— "Come Play Wiz Me" from "Anyone Can Whistle" by Stephen Sondheim
I'm reaching way back for this one. Questions have been piling up. The following had been lost for so long it was beginning to resemble the acting career of Mackenzie Phillips. A reader—long ago, when Susan Boyle was "the it girl"—inquired:
"Paul, how important is it to use an accent at auditions?"
A vague, but important inquiry. So let's get specific here on a solution. There are several audition scenarios for which I can foresee the utilization or avoidance of an accent.
Auditioning for a Specific Role
You've been given sides. The breakdown for the role reads that the character is French. What do you do about an accent?
First there is a question you must ask of yourself and/or the person who has provided you the material:
"Is an accent required for the audition?"
Why ask this?
1. The auditors may want you to be more focused on the storytelling in the scene than your ability at linguistic legitimacy. An accent may be secondary. Stage and screen projects with budgets for a dialect coach will have someone to properly discipline your dialect dexterity.
2. If every role in the project is of the same accented heritage the director may have opted to have all actors perform the piece without the regional dialect associated to the characters.
3. The accent, for the auditors, may be just as important as the storytelling. If so, make sure you ask the person presenting you the audition for dialect specificity. Lost on that? If you're told to do an English accent what kind would you present? Cockney? RP? Central London? Welsh? Midlands? Know before you go what derivation of pronunciation you are to show.
A General Audition
There are times when you'll have auditions in your career for which there is no project of employ: academic entry, talent reps, paid auditions, getting-to-know-you as an actor, and similar. You may have chosen a piece (monologue or scene) that can be associated with a dialect. You'd be wise to focus on the storytelling than to bring an accent into the audition.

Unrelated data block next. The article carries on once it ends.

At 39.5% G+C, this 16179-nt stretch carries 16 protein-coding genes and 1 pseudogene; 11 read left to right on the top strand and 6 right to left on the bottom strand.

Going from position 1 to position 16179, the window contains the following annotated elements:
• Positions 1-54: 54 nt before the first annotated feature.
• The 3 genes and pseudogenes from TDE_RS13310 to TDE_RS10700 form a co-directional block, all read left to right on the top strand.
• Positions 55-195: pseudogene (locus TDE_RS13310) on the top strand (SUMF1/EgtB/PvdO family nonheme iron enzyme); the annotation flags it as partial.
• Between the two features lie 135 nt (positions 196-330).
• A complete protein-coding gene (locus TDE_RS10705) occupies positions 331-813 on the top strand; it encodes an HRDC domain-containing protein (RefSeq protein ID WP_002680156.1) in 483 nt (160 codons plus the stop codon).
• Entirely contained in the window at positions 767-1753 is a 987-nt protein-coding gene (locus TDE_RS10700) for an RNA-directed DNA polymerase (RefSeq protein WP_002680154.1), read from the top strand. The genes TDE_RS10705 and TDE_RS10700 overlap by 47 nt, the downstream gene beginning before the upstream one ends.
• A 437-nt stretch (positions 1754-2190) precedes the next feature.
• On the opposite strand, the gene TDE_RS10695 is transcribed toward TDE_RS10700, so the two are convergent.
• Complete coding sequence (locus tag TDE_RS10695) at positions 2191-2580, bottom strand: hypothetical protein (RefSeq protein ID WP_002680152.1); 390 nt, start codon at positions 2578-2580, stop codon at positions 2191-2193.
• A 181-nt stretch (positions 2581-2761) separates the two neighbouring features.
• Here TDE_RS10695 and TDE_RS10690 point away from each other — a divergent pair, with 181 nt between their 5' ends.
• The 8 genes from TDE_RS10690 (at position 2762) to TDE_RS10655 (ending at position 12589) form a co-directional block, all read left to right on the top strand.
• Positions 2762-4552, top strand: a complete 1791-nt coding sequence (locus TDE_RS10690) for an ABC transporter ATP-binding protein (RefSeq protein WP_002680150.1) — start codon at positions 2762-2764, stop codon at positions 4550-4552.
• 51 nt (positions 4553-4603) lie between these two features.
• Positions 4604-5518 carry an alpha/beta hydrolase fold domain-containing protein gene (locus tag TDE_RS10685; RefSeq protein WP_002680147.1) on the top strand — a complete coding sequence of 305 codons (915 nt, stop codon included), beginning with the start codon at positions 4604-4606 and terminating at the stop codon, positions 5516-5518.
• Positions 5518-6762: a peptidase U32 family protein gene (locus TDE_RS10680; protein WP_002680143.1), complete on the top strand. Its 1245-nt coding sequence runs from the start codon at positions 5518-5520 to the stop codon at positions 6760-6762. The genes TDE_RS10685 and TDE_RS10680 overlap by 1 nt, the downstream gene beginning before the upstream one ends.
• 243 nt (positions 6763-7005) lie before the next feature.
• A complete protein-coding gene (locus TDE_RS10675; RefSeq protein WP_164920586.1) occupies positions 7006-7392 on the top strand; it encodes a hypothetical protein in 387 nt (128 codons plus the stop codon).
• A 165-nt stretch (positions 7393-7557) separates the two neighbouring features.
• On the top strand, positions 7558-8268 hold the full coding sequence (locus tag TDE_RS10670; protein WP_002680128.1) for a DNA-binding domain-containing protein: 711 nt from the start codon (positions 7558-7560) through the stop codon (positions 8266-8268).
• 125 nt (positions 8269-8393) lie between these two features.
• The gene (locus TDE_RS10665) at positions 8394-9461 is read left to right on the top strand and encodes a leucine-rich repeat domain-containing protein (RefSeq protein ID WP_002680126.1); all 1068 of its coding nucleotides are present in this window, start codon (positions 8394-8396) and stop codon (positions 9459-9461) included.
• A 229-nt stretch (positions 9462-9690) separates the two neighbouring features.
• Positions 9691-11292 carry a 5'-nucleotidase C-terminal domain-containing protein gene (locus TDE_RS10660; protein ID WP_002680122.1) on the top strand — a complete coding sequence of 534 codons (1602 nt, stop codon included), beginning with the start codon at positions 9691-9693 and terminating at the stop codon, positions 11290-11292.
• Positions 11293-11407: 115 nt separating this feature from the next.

Because you're being viewed in a general audition for your ability to bring character and throughlines to life. You're not there to show how well you can mimic sounds. Leave that, for the moment, to parrots and talking heads on cable news.
If you choose in a general audition to forgo a dialect, let the person(s) viewing you know that you have made a conscious decision to focus on storytelling and not selling a sound.
When requested to provide an accent at the audition, make sure that you're presenting one that is either learned from a credible dialect coach, or at least from one of the many available dialect CDs. The worst thing an actor can do is present a self-taught, foreign-to-them dialect acquired without training.
The most bastardized of regional tongues are the Queen's English and American Southern. My colleagues and I have heard one-too-many substandard "Southern accents." And what you may think is Southern (inadvertently sounding like a drunken Texan) doesn't pass for southwestern Virginia Appalachia or coastal South Carolina. A one-size fits-all Southern accent does not work. This advisory holds true for all regional dialects of French, English, Spanish, whatever origin of tongue.
Whenever you audition for a role in which an accent is associated always ask, "Is an accent required for the audition?" If you don't ask, they won't tell.
Arm yourself with knowledge of accents (type and usage) before going in front of auditors. That's the best way to apply accents at auditions.
Paul Russell's career as a casting director, director, acting teacher and former actor has spanned nearly thirty years. He has worked on projects for major film studios, television networks, and Broadway. He is the author of "ACTING: Make It Your Business – How to Avoid Mistakes and Achieve Success as a Working Actor." For more information, please visit www.PaulRussell.net.